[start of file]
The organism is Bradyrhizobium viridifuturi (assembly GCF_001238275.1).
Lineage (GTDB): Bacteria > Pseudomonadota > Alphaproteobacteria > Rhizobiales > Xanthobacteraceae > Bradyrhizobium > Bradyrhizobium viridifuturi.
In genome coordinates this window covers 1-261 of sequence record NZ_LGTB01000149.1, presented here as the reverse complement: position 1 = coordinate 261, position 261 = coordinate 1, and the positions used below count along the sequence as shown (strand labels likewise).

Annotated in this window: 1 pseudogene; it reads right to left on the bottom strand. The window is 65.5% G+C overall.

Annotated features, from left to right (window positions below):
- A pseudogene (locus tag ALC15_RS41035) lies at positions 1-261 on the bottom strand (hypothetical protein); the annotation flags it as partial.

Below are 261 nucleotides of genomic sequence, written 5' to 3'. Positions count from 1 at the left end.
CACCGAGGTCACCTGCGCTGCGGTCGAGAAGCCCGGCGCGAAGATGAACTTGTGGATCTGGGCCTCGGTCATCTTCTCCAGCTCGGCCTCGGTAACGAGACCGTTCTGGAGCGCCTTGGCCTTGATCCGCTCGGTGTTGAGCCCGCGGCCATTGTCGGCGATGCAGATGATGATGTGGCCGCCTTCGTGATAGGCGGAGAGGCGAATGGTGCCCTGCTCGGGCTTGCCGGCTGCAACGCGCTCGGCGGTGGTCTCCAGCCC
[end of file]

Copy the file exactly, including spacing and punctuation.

The organism is Bradyrhizobium viridifuturi (assembly GCF_001238275.1).
Lineage (GTDB): Bacteria > Pseudomonadota > Alphaproteobacteria > Rhizobiales > Xanthobacteraceae > Bradyrhizobium > Bradyrhizobium viridifuturi.
In genome coordinates this window covers 1-261 of sequence record NZ_LGTB01000149.1, presented here as the reverse complement: position 1 = coordinate 261, position 261 = coordinate 1, and the positions used below count along the sequence as shown (strand labels likewise).

Annotated in this window: 1 pseudogene; it reads right to left on the bottom strand. The window is 65.5% G+C overall.

Annotated features, from left to right (window positions below):
- A pseudogene (locus tag ALC15_RS41035) lies at positions 1-261 on the bottom strand (hypothetical protein); the annotation flags it as partial.

Below are 261 nucleotides of genomic sequence, written 5' to 3'. Positions count from 1 at the left end.
CACCGAGGTCACCTGCGCTGCGGTCGAGAAGCCCGGCGCGAAGATGAACTTGTGGATCTGGGCCTCGGTCATCTTCTCCAGCTCGGCCTCGGTAACGAGACCGTTCTGGAGCGCCTTGGCCTTGATCCGCTCGGTGTTGAGCCCGCGGCCATTGTCGGCGATGCAGATGATGATGTGGCCGCCTTCGTGATAGGCGGAGAGGCGAATGGTGCCCTGCTCGGGCTTGCCGGCTGCAACGCGCTCGGCGGTGGTCTCCAGCCC